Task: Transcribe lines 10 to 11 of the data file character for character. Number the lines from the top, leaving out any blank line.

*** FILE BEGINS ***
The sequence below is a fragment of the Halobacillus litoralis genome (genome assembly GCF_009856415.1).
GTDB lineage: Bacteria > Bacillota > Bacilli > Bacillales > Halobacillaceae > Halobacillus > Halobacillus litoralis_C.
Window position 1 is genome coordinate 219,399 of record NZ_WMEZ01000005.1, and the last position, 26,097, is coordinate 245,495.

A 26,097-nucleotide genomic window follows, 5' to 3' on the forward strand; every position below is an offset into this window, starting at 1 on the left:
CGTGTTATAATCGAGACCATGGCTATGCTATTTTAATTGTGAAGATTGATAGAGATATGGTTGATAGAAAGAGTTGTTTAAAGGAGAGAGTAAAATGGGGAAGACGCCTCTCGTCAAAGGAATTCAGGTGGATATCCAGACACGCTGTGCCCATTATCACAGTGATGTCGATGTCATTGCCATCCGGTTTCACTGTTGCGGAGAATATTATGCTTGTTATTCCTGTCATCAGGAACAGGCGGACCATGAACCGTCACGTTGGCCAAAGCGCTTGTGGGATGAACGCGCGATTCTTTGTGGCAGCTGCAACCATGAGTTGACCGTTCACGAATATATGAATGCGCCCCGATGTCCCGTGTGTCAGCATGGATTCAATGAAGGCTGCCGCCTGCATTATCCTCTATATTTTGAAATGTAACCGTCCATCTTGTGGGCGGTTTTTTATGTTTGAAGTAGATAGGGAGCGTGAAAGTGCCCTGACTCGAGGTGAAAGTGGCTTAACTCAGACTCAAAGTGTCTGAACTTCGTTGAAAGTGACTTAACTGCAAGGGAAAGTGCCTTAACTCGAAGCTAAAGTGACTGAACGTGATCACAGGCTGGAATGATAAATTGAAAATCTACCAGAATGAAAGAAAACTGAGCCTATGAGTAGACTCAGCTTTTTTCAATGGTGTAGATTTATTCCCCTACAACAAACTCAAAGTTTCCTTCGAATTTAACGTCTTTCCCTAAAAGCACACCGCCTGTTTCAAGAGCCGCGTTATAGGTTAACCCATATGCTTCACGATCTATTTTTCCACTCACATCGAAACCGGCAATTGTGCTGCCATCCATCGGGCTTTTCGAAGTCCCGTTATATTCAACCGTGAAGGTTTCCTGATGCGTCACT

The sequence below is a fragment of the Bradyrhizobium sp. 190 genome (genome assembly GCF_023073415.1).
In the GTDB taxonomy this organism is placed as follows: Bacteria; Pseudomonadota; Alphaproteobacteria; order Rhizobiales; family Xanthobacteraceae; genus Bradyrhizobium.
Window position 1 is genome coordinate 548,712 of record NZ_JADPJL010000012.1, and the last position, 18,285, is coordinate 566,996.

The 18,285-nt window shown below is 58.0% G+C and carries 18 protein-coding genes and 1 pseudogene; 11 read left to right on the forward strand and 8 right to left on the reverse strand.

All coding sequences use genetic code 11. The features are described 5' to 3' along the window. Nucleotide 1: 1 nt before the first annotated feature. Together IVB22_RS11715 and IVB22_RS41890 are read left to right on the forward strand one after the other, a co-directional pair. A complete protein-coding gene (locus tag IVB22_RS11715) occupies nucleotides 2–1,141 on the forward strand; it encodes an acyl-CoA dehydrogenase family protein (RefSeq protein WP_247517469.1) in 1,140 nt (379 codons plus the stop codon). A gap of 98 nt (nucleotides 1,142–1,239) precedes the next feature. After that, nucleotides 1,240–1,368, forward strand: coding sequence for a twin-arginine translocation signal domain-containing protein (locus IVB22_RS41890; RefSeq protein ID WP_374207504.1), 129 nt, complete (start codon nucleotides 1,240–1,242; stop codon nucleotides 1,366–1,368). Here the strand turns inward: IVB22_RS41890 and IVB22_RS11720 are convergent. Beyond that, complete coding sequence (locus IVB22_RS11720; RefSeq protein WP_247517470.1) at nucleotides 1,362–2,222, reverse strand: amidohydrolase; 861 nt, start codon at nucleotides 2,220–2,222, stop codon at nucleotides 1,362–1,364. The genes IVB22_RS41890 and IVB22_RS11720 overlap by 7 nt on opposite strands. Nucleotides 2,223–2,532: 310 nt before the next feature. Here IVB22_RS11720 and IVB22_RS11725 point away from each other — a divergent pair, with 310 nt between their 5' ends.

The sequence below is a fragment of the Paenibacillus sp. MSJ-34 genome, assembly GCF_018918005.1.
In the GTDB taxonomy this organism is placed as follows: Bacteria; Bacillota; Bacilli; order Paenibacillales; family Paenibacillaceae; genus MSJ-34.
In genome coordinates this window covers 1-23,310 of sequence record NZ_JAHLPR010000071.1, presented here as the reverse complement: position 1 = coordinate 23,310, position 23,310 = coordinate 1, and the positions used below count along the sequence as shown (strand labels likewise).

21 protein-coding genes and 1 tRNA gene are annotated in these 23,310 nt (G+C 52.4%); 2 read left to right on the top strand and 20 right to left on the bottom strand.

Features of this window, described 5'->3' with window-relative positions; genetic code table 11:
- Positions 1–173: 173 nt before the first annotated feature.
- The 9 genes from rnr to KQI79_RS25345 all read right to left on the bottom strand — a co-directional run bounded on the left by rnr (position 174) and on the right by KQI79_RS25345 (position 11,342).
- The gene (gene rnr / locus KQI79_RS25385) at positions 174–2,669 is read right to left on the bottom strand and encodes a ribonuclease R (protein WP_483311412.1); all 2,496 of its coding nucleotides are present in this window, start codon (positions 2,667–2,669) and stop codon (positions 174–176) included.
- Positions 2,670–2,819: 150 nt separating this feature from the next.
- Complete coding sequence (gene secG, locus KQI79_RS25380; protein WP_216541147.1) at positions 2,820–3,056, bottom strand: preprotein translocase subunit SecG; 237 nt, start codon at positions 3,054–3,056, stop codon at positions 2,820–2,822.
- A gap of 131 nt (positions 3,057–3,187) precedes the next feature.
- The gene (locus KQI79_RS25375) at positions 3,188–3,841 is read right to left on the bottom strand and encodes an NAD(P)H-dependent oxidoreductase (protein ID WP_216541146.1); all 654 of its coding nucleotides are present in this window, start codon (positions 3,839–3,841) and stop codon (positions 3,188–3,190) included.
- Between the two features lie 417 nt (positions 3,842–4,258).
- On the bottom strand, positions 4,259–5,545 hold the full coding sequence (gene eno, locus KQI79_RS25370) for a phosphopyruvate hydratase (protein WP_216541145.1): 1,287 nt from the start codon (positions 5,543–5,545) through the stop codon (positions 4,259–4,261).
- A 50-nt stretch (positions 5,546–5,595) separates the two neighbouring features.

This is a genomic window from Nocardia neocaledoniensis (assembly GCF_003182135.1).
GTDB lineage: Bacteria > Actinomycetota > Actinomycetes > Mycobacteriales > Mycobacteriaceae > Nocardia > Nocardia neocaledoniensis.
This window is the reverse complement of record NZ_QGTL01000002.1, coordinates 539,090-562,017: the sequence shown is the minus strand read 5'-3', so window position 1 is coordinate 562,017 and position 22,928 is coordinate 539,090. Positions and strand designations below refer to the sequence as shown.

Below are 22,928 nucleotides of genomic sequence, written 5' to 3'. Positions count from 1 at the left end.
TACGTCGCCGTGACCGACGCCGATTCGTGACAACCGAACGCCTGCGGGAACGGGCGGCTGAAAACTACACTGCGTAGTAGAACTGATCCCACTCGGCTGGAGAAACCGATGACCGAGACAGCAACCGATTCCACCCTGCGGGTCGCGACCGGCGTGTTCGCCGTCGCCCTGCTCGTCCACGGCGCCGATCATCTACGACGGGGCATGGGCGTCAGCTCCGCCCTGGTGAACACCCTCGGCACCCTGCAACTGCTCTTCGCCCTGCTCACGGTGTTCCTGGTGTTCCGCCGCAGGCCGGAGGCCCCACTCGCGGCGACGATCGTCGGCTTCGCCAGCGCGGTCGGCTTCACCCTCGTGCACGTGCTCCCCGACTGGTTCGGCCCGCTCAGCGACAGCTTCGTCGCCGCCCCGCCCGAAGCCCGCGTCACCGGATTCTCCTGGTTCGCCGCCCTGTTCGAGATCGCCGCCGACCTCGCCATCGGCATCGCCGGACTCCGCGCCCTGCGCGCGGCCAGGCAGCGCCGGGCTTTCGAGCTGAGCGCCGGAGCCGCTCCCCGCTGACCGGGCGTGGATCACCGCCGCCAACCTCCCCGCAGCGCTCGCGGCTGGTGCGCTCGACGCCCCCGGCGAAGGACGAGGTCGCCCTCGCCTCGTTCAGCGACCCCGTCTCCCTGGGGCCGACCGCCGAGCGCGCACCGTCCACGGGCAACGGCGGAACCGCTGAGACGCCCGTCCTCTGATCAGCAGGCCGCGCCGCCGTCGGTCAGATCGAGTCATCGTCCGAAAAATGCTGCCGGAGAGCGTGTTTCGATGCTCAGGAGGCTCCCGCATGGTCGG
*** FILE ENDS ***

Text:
All coding sequences use genetic code 11. The features are described 5' to 3' along the window. Nucleotide 1: 1 nt before the first annotated feature. Together IVB22_RS11715 and IVB22_RS41890 are read left to right on the forward strand one after the other, a co-directional pair. A complete protein-coding gene (locus tag IVB22_RS11715) occupies nucleotides 2–1,141 on the forward strand; it encodes an acyl-CoA dehydrogenase family protein (RefSeq protein WP_247517469.1) in 1,140 nt (379 codons plus the stop codon). A gap of 98 nt (nucleotides 1,142–1,239) precedes the next feature. After that, nucleotides 1,240–1,368, forward strand: coding sequence for a twin-arginine translocation signal domain-containing protein (locus IVB22_RS41890; RefSeq protein ID WP_374207504.1), 129 nt, complete (start codon nucleotides 1,240–1,242; stop codon nucleotides 1,366–1,368). Here the strand turns inward: IVB22_RS41890 and IVB22_RS11720 are convergent. Beyond that, complete coding sequence (locus IVB22_RS11720; RefSeq protein WP_247517470.1) at nucleotides 1,362–2,222, reverse strand: amidohydrolase; 861 nt, start codon at nucleotides 2,220–2,222, stop codon at nucleotides 1,362–1,364. The genes IVB22_RS41890 and IVB22_RS11720 overlap by 7 nt on opposite strands. Nucleotides 2,223–2,532: 310 nt before the next feature. Here IVB22_RS11720 and IVB22_RS11725 point away from each other — a divergent pair, with 310 nt between their 5' ends.

The sequence below is a fragment of the Paenibacillus sp. MSJ-34 genome, assembly GCF_018918005.1.